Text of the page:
Please use this identifier to cite or link to this item: http://hdl.handle.net/2440/80846
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Type: Journal article
Title: Collaborations for Leadership in Applied Health Research and Care: lessons from the theory of communities of practice
Author: Kislov, R.
Harvey, G.
Walshe, K.
Citation: Implementation Science, 2011; 6(64):1-10
Publisher: BioMed Central Ltd
Issue Date: 2011
ISSN: 1748-5908
1748-5908
Statement of
Responsibility: 
Roman Kislov, Gill Harvey and Kieran Walshe
Abstract: Background: The paper combines the analytical and instrumental perspectives on communities of practice (CoPs) to reflect on potential challenges that may arise in the process of interprofessional and inter-organisational joint working within the Collaborations for Leaderships in Applied Health Research and Care (CLAHRCs)--partnerships between the universities and National Health Service (NHS) Trusts aimed at conducting applied health research and translating its findings into day-to-day clinical practice. Discussion: The paper discusses seminal theoretical literature on CoPs as well as previous empirical research on the role of these communities in healthcare collaboration, which is organised around the following three themes: knowledge sharing within and across CoPs, CoP formation and manageability, and identity building in CoPs. It argues that the multiprofessional and multi-agency nature of the CLAHRCs operating in the traditionally demarcated organisational landscape of the NHS may present formidable obstacles to knowledge sharing between various professional groupings, formation of a shared 'collaborative' identity, and the development of new communities within the CLAHRCs. To cross multiple boundaries between various professional and organisational communities and hence enable the flow of knowledge, the CLAHRCs will have to create an effective system of 'bridges' involving knowledge brokers, boundary objects, and cross-disciplinary interactions as well as address a number of issues related to professional and organisational identification. Summary: The CoP approach can complement traditional 'stage-of-change' theories used in the field of implementation research and provide a basis for designing theory-informed interventions and evaluations. It can help to illuminate multiple boundaries that exist between professional and organisational groups within the CLAHRCs and suggest ways of crossing those boundaries to enable knowledge transfer and organisational learning. Achieving the aims of the CLAHRCs and producing a sustainable change in the ways applied health research is conducted and implemented may be influenced by how effectively these organisations can navigate through the multiple CoPs involved and promote the development of new multiprofessional and multi-organisational communities united by shared practice and a shared sense of belonging--an assumption that needs to be explored by further empirical research.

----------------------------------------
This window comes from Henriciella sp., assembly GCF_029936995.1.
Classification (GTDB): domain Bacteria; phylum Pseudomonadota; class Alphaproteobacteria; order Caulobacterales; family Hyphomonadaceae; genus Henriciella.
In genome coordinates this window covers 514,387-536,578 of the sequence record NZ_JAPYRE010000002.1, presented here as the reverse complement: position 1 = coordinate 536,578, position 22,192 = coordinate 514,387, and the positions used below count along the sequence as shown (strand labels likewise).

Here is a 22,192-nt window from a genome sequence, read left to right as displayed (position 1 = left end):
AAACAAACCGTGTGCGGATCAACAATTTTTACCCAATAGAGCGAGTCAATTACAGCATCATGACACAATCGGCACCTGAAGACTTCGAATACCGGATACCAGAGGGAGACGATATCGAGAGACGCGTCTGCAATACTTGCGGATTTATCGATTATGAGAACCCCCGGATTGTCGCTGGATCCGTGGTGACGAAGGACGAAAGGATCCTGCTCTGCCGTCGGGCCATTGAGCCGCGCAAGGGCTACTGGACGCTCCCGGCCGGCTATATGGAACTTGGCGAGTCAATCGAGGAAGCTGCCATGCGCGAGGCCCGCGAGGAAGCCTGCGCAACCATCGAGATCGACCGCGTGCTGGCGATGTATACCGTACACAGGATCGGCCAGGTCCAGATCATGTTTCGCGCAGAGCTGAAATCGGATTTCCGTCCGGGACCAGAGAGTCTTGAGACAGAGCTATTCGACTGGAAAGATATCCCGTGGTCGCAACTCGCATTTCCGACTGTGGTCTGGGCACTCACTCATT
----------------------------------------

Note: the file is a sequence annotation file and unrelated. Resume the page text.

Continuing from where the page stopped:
Keywords: Humans; Cooperative Behavior; Leadership; Evidence-Based Medicine; Empirical Research; Diffusion of Innovation; Health Services Research; State Medicine; Quality of Health Care; Community-Based Participatory Research; United Kingdom
Rights: © 2011 Kislov et al; licensee BioMed Central Ltd. This is an Open Access article distributed under the terms of the Creative Commons Attribution License (http://creativecommons.org/licenses/by/2.0), which permits unrestricted use, distribution, and reproduction in any medium, provided the original work is properly cited.
RMID: 0020133972
DOI: 10.1186/1748-5908-6-64
Appears in Collections:Nursing publications

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